Summary and Analysis Chapters 46-47



The vixenish Mrs. Raddle, her browbeaten husband, and Mrs. Cluppins arrive at Mrs. Bardell's to go for an outing. Mrs. Bardell and her son and her group of friends take the coach to Hampstead, where they take tea. And poor Mr. Raddle is badgered all the way. As they dine, Mr. Jackson of Dodson and Fogg's comes to take Mrs. Bardell back to the city. She, her son, and two friends accompany him back, each ignorant of Mr. Jackson's purpose. He intimates that it has to do with a cognovit that Mrs. Bardell signed after the trial. Much to Mrs. Bardell's humiliation, she is imprisoned in Fleet Prison, where Mr. Pickwick is taking his evening walk. On seeing the woman, Sam Weller has a bright idea and sends Job Trotter to fetch Mr. Perker, the lawyer.

Mr. Perker arrives at the Fleet the next morning and proceeds to argue with Mr. Pickwick about why he should pay. Prison is no place for a woman, and Mrs. Bardell has agreed to forgo damages if Mr. Pick-wick will pay her lawyers' fee. In addition, she has signed a paper saying that Dodson and Fogg egged her on. Besides this, Sam will remain in prison as long as Mr. Pickwick does. So if he chooses not to pay, public opinion will regard his obstinacy as reprehensible. Having set this forth, Mr. Perker is interrupted by Winkle and his new bride, Arabella. After congratulations, the pair ask Mr. Pickwick to break the news to her brother, Ben Allen, and his father, Mr. Winkle. The newlyweds think that Mr. Pickwick can reconcile these relatives to the marriage.

Mr. Pickwick relents and obtains his release and Mrs. Bardell's. He also agrees to see the Winkles' relatives. Sam then obtains his own release, and after a day of celebration Sam and Mr. Pickwick leave the Fleet the next morning.


Mrs. Raddle, who was Bob Sawyer's landlady, appears as Mrs. Bardell's friend in this section. While these two landladies are widely different in temperament, neither of them hesitates to take advantage of a man. Mrs. Raddle uses fainting, nagging, and hysterics to reduce her husband to a state of quaking submission, while Mrs. Bardell uses a lawsuit in the hope of bringing Mr. Pickwick around. We are reminded that Mr. Pickwick is in prison because of Mrs. Bardell.

Mrs. Raddle is the nastiest woman in the novel. Not only does she aggressively strip her husband of his manhood, she allows her friends to do it as well. The point of the visit to Hampstead is that an innocent, peripheral member of the party, Mr. Raddle, is really the center of attention. He is under attack by almost every woman present. It is as if the women are getting even with him because Mr. Pickwick refuses to pay the damages.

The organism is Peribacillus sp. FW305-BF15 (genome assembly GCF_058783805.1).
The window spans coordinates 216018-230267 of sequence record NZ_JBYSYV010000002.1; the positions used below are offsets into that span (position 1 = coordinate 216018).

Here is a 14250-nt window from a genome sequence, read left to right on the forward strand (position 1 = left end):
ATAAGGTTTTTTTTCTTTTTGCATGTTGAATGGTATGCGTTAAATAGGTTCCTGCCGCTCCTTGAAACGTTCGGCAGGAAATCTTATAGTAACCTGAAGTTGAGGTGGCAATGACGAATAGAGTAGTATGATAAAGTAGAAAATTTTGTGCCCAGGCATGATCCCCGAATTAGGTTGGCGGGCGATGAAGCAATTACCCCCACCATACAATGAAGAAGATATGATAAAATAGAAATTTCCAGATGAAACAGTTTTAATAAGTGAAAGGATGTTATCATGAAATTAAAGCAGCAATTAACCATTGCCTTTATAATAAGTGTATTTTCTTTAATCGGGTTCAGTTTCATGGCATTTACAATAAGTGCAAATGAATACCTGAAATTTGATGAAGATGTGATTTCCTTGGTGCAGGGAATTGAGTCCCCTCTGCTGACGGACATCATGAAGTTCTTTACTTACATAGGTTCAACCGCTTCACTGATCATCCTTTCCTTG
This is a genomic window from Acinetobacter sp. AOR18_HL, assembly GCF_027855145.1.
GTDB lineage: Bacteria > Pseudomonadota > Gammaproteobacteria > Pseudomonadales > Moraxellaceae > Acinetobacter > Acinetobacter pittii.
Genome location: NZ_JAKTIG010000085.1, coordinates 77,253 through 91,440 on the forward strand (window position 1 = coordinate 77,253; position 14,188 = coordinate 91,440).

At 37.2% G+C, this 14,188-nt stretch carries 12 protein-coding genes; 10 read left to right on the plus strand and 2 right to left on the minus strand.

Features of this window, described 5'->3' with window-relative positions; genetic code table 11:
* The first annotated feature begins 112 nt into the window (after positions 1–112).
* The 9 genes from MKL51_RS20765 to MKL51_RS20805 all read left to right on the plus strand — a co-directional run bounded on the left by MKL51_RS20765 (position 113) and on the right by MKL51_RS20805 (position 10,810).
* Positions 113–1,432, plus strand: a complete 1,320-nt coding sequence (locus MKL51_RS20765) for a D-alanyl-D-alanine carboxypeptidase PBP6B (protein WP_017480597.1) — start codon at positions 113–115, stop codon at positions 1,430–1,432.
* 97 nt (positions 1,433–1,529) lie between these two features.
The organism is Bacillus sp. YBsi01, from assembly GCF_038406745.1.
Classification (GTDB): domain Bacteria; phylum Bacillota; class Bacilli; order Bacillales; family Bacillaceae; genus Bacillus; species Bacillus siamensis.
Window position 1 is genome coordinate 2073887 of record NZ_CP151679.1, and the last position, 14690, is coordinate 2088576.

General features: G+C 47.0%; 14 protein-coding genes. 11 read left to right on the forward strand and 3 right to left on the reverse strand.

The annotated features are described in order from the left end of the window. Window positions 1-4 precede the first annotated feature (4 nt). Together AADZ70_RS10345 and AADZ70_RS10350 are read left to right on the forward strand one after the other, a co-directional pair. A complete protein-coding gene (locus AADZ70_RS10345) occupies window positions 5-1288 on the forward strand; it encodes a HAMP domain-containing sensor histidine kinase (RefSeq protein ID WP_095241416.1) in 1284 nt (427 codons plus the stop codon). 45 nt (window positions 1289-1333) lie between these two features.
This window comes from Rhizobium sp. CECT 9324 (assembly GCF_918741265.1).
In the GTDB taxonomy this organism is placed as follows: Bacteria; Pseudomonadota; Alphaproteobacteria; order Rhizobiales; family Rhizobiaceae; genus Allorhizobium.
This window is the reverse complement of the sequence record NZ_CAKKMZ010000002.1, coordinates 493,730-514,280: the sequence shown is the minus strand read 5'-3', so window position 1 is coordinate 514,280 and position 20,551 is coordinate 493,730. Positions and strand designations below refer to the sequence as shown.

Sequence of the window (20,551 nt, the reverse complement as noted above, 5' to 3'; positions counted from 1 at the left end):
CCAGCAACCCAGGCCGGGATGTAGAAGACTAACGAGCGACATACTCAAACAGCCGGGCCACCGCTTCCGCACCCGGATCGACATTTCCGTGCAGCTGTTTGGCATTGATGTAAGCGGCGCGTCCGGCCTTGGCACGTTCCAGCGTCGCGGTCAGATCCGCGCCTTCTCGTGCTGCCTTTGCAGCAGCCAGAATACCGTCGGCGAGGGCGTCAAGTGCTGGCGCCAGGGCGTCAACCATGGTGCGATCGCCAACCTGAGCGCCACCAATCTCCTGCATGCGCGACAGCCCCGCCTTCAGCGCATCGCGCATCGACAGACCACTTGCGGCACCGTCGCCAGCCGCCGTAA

The reader gets some humorous satisfaction from the reversal to which Mr. Jackson submits Mrs. Bardell in the company of her friends. He delivers them to the Fleet with all the polite, oily delicacy of a man who wants to avoid a scene. Mrs. Bardell receives a triple measure of poetic justice here. She is sent to prison by the same shysters she used against Mr. Pickwick. She is sent to the very same place. And she must confront the man she has wronged as she enters. We tend to rejoice in her dismay. However, in the very next chapter we are made to feel sorry for her. As Mr. Perker points out, prison will degrade her. She has no way of getting out unless Mr. Pickwick pays her legal fees. Poetic justice comes up against the harsh reality of Fleet Prison and is instantly shown to be no justice at all, unless Mr. Pickwick is willing to show Mrs. Bardell mercy. The way Dickens manipulates this double perspective of poetic justice and the actuality of prison is masterly. The real justice of Mrs. Bardell's situation is that she is now placed at Mr. Pickwick's mercy.

Dickens also shows a double perspective in Mr. Perker's attitudes. From a professional point of view Perker admires the way Dodson and Fogg got Mrs. Bardell to sign a cognovit. But he quickly sees how her imprisonment can be used to get Mr. Pickwick and her out of the Fleet. The law may have corrupted his intellect but it has made no impression on his heart, which is ready to work for good. The law can be a road to perdition, but a decent man like Perker survives the temptations.

Mr. Perker presents the sound, negative reasons for paying Dodson and Fogg: because of the suffering and misunderstanding that refusing to pay will cause. However, Winkle and Arabella present a positive, romantic reason for paying: Mr. Pickwick is the only person they can trust to reconcile their relatives to the marriage. The reader fully expected that Winkle would elope with Arabella, but that this marriage should partly effect Mr. Pickwick's release is unexpected. As a result, the reader tends to delight in the marriage, just as Perker and the Pickwickians do. Dickens practically makes us feel like a member of the party.

Having learned forgiveness and charity toward the people who have wronged him, and having plumbed the depths of friendship, it is entirely appropriate that Mr. Pickwick should undertake a mission in the service of true love.

Mr. Pickwick spends as much time in prison as Dickens' father spent when Dickens was twelve — that is, about three months. Dickens, of course, has been reworking that childhood calamity in his novel. Sam Weller is Dickens as he would like to have been during that time: self-reliant, witty, cheerful, experienced, able to handle himself in any situation. And Mr. Pickwick is what Dickens wished his father could have been: protective, affluent, responsible, unselfish. Dickens idealized his relationship with his father in Pickwick Papers, but his mother reappears in many guises as the threatening middle-aged woman. Dickens never forgave his mother for wanting to send him back to the blacking factory after he had been taken out. While these psychological pressures are behind the novel, Dickens' writing ability alone transformed his fantasies into a towering art.